Categorized | view of self

Why Am I Depressed Over Christmas?

Charlie Brown Christmas tree
image courtesy of Urban Outfitters

My birthday and Christmas have always been hard times for me. Even as a kid I would approach these days with excitement only to feel overwhelmed with sadness on those days. This year on my birthday was no different; I had some fun plans made and my wife and kids who were excited to celebrate with me. Still one thing didn’t go as planned and I had a hard time bouncing back. What is it about these days that make it so hard for me?

Holiday Depression

Many people have noticed this phenomenon called holiday depression, and while I have seen some good advice to how to cope, there was not much on why it exists other than the stress of the season. Although I do believe that can play into it, I don’t believe that has been what I have experienced. And without knowing why you’re feeling down, you will have a hard time coming out of it.

For me, the issue lies in that I think this time of year will validate me somehow. During this time of thinking of others, someone will think about me in such a way that I will feel significant and valued. It is reminiscent of Charlie Brown hoping to get a Valentine’s Day card. He spends all year thinking nobody likes him, and on Valentine’s Day he thinks that it will all change by receiving a card from the little red haired girl.

Do I spend all year thinking that I am unimportant and have little value? As a kid I definitely felt this way. I’ve gotten better, but there is still times this feels true. I struggle with feeling like I don’t belong. Christmas is a time for family, which validates your belonging.

Here are some questions to help you get to the root of your Christmas depression:

  1. Are you trying to let your interactions this Christmas validate who you are?
  2. Are you struggling with belonging? Do you feel that nobody cares for you?
  3. Do you not like the family you belong to?
  4. Do you think that everyone else is happy while you are sad?

Knowing where you are in these questions will help you find a way out of your depression.

1. Only God has the right to tell you who you are.

If you are trying to let Christmas validate you, spend more time communicating with God. Read the Father’s Love Letter and ask God which phrase you have a hard time believing. Meditate on that phrase and ask God how that can be true.

2. Being alone is always difficult.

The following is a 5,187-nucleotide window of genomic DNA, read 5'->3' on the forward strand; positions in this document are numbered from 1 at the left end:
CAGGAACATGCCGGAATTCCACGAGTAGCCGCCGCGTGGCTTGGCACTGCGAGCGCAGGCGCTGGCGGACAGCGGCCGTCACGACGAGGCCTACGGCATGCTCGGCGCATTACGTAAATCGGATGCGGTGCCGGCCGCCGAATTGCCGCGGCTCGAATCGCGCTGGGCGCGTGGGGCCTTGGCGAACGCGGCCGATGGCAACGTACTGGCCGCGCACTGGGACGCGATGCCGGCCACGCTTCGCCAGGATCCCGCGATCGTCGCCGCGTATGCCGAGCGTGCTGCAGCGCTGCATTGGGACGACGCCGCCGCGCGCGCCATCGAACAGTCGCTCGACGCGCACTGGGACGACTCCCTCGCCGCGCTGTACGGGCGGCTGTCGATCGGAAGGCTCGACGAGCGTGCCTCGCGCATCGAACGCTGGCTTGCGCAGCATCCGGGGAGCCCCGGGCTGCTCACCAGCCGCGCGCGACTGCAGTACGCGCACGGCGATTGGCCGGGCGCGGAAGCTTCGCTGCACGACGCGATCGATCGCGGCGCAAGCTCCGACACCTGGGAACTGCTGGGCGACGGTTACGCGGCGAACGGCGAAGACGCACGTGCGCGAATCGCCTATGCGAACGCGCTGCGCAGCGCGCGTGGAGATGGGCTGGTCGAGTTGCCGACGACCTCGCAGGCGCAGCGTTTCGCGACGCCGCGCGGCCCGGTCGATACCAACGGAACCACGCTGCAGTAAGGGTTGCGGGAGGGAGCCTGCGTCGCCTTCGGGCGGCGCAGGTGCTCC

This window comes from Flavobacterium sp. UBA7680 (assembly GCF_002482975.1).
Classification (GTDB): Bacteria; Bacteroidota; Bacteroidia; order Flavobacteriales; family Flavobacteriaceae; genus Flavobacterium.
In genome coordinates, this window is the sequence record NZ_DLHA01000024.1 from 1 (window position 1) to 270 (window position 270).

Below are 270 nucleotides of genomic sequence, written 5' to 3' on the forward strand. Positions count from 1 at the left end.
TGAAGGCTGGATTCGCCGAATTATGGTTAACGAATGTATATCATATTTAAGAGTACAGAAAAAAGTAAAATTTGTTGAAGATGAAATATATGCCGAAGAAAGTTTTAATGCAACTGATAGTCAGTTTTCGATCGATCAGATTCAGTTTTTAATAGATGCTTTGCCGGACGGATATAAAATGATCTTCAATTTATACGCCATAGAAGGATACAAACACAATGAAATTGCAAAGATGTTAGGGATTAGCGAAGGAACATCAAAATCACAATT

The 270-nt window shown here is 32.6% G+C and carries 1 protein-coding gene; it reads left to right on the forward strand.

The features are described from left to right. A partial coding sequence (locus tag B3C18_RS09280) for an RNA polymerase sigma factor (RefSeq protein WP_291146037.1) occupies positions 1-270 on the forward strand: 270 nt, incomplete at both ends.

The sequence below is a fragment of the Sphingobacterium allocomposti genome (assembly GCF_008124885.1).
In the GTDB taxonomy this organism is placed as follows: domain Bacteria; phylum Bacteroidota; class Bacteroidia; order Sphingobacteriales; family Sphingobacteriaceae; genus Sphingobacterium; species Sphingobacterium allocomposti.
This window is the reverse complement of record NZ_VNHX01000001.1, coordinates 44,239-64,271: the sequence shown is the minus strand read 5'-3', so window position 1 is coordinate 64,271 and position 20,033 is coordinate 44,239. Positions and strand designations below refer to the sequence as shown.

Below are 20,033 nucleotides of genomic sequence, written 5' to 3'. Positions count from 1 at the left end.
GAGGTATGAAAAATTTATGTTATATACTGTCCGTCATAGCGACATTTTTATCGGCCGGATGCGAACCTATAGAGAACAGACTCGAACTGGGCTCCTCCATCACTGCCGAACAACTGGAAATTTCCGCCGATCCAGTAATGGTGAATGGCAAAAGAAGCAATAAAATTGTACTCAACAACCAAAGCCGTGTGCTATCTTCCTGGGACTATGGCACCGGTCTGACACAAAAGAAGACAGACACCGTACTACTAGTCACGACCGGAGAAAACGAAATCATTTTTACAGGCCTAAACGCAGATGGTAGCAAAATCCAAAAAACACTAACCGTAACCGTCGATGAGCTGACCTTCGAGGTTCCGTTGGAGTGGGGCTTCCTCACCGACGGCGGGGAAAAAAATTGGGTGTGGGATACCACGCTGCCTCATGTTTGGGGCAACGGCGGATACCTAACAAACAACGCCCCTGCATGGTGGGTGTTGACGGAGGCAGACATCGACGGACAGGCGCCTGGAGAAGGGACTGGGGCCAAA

Being in groups of people and feeling alone can be even more difficult. Make plans with people who give you life. You may not be able to avoid all hard gatherings, but plan to mix in a few moments with people who speak life into you. If you don’t have those people, make this your number one priority. God said it was not good for man to be alone and isolation is one of the main tactics of the enemy. The body is God’s gift to you. Use it.

3. Try to be grateful for your family.

So many people are running from where they came from. They hate who they are and their family is a constant reminder of what they hate. You will never be good with yourself until you are good with your family. Your family is a gauge of your maturity. People can’t make you fell mad, angry or upset. They only bring out what is already there. Try to be grateful for the family you do have and the good things they have given you. Call friends that give life to you. Spend some time in worship. You can do all things in Christ. You can do it.

4. You are not alone.

As I mentioned, one of the enemy’s key tactics is isolation. If you feel you are the only one who is having a hard time, you will feel distant from others and isolate yourself. Christmas can be a fun time, but it is not perfect. There are other people who are struggling. At the same time the pain can be good. God is revealing areas where He wants to give you greater freedom. Get a friend to pray with you about what is really going on in your heart. God wants to help.

There are tons of suggestions out there. Find what works for you.

Here are some more suggestions that I feel are helpful:

  • Choose to have fun.
  • Create a tradition that is meaningful to you.
  • Get some people together to watch some Christmas movies.
  • Be with friends.
  • Exercise.
  • Eat meals with friends.
  • Talk about the good things you see in them.
  • Dream with them about your hopes.
  • Give to others.
  • Actively thank God for things.

If you are still having or know of someone for which you would like prayer, go to the Prayer Coach facebook page and leave a prayer request. I’ll love to pray for you.

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